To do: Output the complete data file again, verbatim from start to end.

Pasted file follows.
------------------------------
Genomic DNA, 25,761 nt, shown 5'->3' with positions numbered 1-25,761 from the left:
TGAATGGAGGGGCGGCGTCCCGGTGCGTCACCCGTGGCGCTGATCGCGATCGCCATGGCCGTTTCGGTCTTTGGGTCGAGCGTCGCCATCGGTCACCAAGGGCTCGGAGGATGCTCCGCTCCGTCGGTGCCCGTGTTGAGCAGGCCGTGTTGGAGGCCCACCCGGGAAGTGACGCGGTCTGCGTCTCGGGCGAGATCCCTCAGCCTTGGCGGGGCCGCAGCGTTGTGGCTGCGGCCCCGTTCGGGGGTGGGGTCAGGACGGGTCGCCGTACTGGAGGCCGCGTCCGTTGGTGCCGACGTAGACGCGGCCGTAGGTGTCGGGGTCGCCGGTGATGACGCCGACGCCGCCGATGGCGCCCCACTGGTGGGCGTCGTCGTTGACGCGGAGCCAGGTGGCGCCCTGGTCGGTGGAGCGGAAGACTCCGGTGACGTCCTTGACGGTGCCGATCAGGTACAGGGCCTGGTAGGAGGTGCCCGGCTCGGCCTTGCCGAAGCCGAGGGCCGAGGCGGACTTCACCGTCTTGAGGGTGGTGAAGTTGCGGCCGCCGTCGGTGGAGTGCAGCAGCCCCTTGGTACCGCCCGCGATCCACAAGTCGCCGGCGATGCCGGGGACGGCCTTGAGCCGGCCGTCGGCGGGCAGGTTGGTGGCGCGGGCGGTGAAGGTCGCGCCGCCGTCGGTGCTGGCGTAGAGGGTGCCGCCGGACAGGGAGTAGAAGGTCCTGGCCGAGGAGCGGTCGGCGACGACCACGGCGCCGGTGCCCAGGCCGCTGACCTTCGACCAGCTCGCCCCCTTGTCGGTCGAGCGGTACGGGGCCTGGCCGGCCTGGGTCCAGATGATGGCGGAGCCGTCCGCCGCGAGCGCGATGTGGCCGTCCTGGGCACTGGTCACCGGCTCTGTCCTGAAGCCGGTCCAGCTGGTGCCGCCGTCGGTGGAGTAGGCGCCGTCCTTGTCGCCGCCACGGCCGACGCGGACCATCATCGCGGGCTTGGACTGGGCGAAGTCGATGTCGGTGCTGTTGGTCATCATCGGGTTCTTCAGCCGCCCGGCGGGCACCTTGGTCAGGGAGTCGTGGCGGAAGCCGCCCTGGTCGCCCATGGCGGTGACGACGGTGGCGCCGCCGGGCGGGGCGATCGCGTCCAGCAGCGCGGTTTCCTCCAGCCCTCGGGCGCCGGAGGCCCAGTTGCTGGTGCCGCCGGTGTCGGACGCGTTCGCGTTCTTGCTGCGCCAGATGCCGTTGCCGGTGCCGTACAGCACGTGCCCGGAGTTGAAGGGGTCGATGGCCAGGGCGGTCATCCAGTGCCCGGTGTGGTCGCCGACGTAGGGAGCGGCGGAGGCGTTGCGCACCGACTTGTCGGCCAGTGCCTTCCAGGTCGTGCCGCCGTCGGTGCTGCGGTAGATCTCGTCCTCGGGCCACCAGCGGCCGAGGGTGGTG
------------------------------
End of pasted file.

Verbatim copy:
Genomic DNA, 25,761 nt, shown 5'->3' with positions numbered 1-25,761 from the left:
TGAATGGAGGGGCGGCGTCCCGGTGCGTCACCCGTGGCGCTGATCGCGATCGCCATGGCCGTTTCGGTCTTTGGGTCGAGCGTCGCCATCGGTCACCAAGGGCTCGGAGGATGCTCCGCTCCGTCGGTGCCCGTGTTGAGCAGGCCGTGTTGGAGGCCCACCCGGGAAGTGACGCGGTCTGCGTCTCGGGCGAGATCCCTCAGCCTTGGCGGGGCCGCAGCGTTGTGGCTGCGGCCCCGTTCGGGGGTGGGGTCAGGACGGGTCGCCGTACTGGAGGCCGCGTCCGTTGGTGCCGACGTAGACGCGGCCGTAGGTGTCGGGGTCGCCGGTGATGACGCCGACGCCGCCGATGGCGCCCCACTGGTGGGCGTCGTCGTTGACGCGGAGCCAGGTGGCGCCCTGGTCGGTGGAGCGGAAGACTCCGGTGACGTCCTTGACGGTGCCGATCAGGTACAGGGCCTGGTAGGAGGTGCCCGGCTCGGCCTTGCCGAAGCCGAGGGCCGAGGCGGACTTCACCGTCTTGAGGGTGGTGAAGTTGCGGCCGCCGTCGGTGGAGTGCAGCAGCCCCTTGGTACCGCCCGCGATCCACAAGTCGCCGGCGATGCCGGGGACGGCCTTGAGCCGGCCGTCGGCGGGCAGGTTGGTGGCGCGGGCGGTGAAGGTCGCGCCGCCGTCGGTGCTGGCGTAGAGGGTGCCGCCGGACAGGGAGTAGAAGGTCCTGGCCGAGGAGCGGTCGGCGACGACCACGGCGCCGGTGCCCAGGCCGCTGACCTTCGACCAGCTCGCCCCCTTGTCGGTCGAGCGGTACGGGGCCTGGCCGGCCTGGGTCCAGATGATGGCGGAGCCGTCCGCCGCGAGCGCGATGTGGCCGTCCTGGGCACTGGTCACCGGCTCTGTCCTGAAGCCGGTCCAGCTGGTGCCGCCGTCGGTGGAGTAGGCGCCGTCCTTGTCGCCGCCACGGCCGACGCGGACCATCATCGCGGGCTTGGACTGGGCGAAGTCGATGTCGGTGCTGTTGGTCATCATCGGGTTCTTCAGCCGCCCGGCGGGCACCTTGGTCAGGGAGTCGTGGCGGAAGCCGCCCTGGTCGCCCATGGCGGTGACGACGGTGGCGCCGCCGGGCGGGGCGATCGCGTCCAGCAGCGCGGTTTCCTCCAGCCCTCGGGCGCCGGAGGCCCAGTTGCTGGTGCCGCCGGTGTCGGACGCGTTCGCGTTCTTGCTGCGCCAGATGCCGTTGCCGGTGCCGTACAGCACGTGCCCGGAGTTGAAGGGGTCGATGGCCAGGGCGGTCATCCAGTGCCCGGTGTGGTCGCCGACGTAGGGAGCGGCGGAGGCGTTGCGCACCGACTTGTCGGCCAGTGCCTTCCAGGTCGTGCCGCCGTCGGTGCTGCGGTAGATCTCGTCCTCGGGCCACCAGCGGCCGAGGGTGGTG